The EU debate is still framed in decades old dogma and it cannot inspire a democracy movement. It's technocratic, it's stale and it's of a narrow appeal. We need a new vision and a fresh start, and if by happenchance we do actually win an EU referendum then that's great too. But any such movement will have to be a movement based on a grander idea, a positive premise rather than the negative message of Ukip. It will have to be an affirmation of public sovereignty and it must have no leaders. Farage shows just why leader cults fail.

This blog has said from the outset that Ukip is a bed blocker, preventing a real movement getting a foothold. It is for this reason I look forward to watching it slide back into the abyss in May. Ukip is a failed experiment and if there is to be any hope of winning an EU referendum then we need Ukip out of the way, silenced and discredited. Then we can get down to the real business of revolution and raise a real people's army, not a cult of followers.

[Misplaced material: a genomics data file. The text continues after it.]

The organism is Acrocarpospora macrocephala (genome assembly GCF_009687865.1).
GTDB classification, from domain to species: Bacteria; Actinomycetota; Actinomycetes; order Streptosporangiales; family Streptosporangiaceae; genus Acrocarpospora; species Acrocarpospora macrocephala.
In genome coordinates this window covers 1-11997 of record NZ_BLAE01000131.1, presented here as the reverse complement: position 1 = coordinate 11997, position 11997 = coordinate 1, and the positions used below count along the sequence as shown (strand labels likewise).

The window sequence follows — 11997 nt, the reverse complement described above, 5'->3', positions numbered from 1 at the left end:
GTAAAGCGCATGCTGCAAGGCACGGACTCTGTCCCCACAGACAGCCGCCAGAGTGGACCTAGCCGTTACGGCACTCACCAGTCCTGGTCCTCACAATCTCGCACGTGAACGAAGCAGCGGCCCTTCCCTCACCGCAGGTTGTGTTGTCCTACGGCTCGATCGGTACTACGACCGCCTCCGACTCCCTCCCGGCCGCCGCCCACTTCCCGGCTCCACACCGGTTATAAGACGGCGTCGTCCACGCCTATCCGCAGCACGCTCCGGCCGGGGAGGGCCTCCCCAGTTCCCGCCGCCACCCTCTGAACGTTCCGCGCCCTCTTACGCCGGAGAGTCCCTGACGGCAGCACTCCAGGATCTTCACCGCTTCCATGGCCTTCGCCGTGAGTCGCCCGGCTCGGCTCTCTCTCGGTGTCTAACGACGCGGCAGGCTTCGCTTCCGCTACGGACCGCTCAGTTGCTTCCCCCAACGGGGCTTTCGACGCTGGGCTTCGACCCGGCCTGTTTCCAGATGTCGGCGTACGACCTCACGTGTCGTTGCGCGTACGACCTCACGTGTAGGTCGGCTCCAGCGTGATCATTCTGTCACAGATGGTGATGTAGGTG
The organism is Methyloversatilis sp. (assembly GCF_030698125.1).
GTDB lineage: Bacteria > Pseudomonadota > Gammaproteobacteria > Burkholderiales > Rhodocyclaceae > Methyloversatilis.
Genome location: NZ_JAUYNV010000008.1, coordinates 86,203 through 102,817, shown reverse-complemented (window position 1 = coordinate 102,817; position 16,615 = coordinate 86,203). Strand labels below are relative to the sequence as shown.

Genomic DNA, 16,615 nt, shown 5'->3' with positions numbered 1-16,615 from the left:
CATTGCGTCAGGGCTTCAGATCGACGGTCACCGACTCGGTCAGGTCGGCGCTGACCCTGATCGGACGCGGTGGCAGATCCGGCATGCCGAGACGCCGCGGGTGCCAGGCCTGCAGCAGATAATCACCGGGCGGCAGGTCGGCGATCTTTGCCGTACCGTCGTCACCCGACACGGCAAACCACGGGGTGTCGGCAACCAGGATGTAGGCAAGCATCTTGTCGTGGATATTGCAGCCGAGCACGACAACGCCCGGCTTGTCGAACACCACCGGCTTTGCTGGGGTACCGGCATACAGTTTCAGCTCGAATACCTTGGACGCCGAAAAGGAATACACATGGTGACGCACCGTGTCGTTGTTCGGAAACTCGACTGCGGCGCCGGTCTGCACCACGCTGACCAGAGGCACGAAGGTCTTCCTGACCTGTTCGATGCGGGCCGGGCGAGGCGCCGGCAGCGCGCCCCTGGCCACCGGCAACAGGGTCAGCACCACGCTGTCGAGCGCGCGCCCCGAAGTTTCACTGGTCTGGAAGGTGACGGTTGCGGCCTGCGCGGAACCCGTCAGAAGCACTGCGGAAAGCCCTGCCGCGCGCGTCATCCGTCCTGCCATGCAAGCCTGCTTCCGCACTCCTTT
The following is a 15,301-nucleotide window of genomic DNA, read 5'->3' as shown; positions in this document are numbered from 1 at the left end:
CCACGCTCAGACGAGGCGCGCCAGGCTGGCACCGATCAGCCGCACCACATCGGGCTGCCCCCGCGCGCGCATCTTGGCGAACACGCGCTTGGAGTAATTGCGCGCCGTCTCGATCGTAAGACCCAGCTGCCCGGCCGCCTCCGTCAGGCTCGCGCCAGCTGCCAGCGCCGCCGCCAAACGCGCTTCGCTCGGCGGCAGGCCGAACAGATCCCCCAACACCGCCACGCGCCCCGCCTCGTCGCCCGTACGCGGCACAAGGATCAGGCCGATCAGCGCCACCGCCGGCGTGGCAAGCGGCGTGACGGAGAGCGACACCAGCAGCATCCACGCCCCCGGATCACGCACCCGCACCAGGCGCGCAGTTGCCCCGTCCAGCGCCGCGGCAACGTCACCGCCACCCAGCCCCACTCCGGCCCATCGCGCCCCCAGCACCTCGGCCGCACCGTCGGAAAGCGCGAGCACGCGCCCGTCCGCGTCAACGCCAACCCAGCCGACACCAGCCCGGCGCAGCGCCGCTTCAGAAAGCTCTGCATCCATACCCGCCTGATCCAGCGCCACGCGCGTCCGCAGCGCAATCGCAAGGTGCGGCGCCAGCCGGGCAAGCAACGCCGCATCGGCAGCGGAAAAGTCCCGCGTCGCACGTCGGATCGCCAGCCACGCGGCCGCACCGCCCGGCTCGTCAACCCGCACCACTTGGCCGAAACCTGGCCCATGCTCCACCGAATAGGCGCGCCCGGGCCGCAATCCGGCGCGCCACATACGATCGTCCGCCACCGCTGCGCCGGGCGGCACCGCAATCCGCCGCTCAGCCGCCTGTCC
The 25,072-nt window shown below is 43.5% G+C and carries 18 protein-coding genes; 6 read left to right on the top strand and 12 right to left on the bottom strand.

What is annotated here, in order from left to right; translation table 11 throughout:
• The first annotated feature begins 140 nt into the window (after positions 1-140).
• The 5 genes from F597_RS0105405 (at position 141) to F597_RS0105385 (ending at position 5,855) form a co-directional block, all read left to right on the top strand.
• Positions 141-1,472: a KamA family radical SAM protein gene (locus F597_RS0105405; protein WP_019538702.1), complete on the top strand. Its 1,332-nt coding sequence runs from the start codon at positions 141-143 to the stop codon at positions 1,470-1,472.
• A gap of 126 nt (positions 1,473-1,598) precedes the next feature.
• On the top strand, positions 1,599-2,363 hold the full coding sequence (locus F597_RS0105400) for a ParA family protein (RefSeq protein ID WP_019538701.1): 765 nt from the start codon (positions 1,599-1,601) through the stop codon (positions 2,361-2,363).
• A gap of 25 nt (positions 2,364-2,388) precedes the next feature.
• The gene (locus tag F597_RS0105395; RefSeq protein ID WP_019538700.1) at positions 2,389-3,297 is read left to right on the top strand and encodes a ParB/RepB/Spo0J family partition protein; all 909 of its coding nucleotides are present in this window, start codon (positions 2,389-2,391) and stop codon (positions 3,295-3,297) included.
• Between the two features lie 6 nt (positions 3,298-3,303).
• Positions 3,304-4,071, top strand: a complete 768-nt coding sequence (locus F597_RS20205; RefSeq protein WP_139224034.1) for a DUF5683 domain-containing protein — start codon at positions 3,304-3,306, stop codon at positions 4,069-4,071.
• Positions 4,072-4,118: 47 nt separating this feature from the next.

Welcome to Loserville. Population: Ukip


This blog predicted that this election would turn into a two horse race and that Mark Reckless was certain to lose his seat. The latest Opinium poll has Ukip reaching a two year low. Cherry-picking poll readings is one thing, but this is in line with the trend and my spidey sense tells me it's about right. Farage is worn out, the campaign looks shabby and from the direction of the dog whistles, we know Ukip has given up trying to reach beyond its base - a base which seems not to include all the people who made Ukip what it is. To all intents and purposes, it is now the BNP. It occupies that vacuum in the electoral continuum and from that there is no return.

Adding to Ukip's woes we learn from the Mail that new figures confirm Mark Reckless will lose his seat as predicted. A senior Ukip source said: ‘It is not looking easy for Mark, but we are hopeful the figures are misleading.’ However, another source added: ‘We aren’t that bothered because Reckless isn’t particularly popular’. 

This will not be news to readers of this blog - or in fact anyone with their finger vaguely on the pulse. Frankly, I don't know how anyone could have thought otherwise. But we were told by Professor Matthew Goodwin that the win in Rochester was conclusive proof that Ukip could make a breakthrough. Yet here we see Ukip unable to stand on its own two feet without the circus of a by-election.

It was always going to be the case that Reckless suffered as funds were diverted elsewhere. Reckless's fate was sealed some months ago having made some unguarded remarks about deportation. Meanwhile, rumour has it that Ukip is broke and because it is make or break for Farage, that's where the money is going and the Northern branches aren't very happy about it.